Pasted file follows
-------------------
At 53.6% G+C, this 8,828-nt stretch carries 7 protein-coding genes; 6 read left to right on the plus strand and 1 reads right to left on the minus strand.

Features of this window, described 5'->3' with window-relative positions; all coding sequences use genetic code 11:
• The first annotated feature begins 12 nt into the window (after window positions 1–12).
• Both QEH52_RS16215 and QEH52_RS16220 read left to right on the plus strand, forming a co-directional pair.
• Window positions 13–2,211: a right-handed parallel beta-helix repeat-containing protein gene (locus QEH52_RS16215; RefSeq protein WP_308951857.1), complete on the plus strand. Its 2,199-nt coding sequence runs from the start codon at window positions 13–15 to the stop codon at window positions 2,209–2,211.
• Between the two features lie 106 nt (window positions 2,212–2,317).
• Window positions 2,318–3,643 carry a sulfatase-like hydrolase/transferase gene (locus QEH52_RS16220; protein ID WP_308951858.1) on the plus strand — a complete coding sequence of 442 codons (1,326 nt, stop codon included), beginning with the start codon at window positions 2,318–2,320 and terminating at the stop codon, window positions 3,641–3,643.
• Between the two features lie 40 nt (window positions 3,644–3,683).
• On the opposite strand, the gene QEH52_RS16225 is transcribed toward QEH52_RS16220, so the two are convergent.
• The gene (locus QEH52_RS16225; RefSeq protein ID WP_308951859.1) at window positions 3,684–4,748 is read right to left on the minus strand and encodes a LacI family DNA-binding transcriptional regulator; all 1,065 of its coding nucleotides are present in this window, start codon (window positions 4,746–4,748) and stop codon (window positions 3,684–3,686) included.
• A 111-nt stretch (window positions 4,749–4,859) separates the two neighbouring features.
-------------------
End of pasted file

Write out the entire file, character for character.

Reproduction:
At 53.6% G+C, this 8,828-nt stretch carries 7 protein-coding genes; 6 read left to right on the plus strand and 1 reads right to left on the minus strand.

Features of this window, described 5'->3' with window-relative positions; all coding sequences use genetic code 11:
• The first annotated feature begins 12 nt into the window (after window positions 1–12).
• Both QEH52_RS16215 and QEH52_RS16220 read left to right on the plus strand, forming a co-directional pair.
• Window positions 13–2,211: a right-handed parallel beta-helix repeat-containing protein gene (locus QEH52_RS16215; RefSeq protein WP_308951857.1), complete on the plus strand. Its 2,199-nt coding sequence runs from the start codon at window positions 13–15 to the stop codon at window positions 2,209–2,211.
• Between the two features lie 106 nt (window positions 2,212–2,317).
• Window positions 2,318–3,643 carry a sulfatase-like hydrolase/transferase gene (locus QEH52_RS16220; protein ID WP_308951858.1) on the plus strand — a complete coding sequence of 442 codons (1,326 nt, stop codon included), beginning with the start codon at window positions 2,318–2,320 and terminating at the stop codon, window positions 3,641–3,643.
• Between the two features lie 40 nt (window positions 3,644–3,683).
• On the opposite strand, the gene QEH52_RS16225 is transcribed toward QEH52_RS16220, so the two are convergent.
• The gene (locus QEH52_RS16225; RefSeq protein ID WP_308951859.1) at window positions 3,684–4,748 is read right to left on the minus strand and encodes a LacI family DNA-binding transcriptional regulator; all 1,065 of its coding nucleotides are present in this window, start codon (window positions 4,746–4,748) and stop codon (window positions 3,684–3,686) included.
• A 111-nt stretch (window positions 4,749–4,859) separates the two neighbouring features.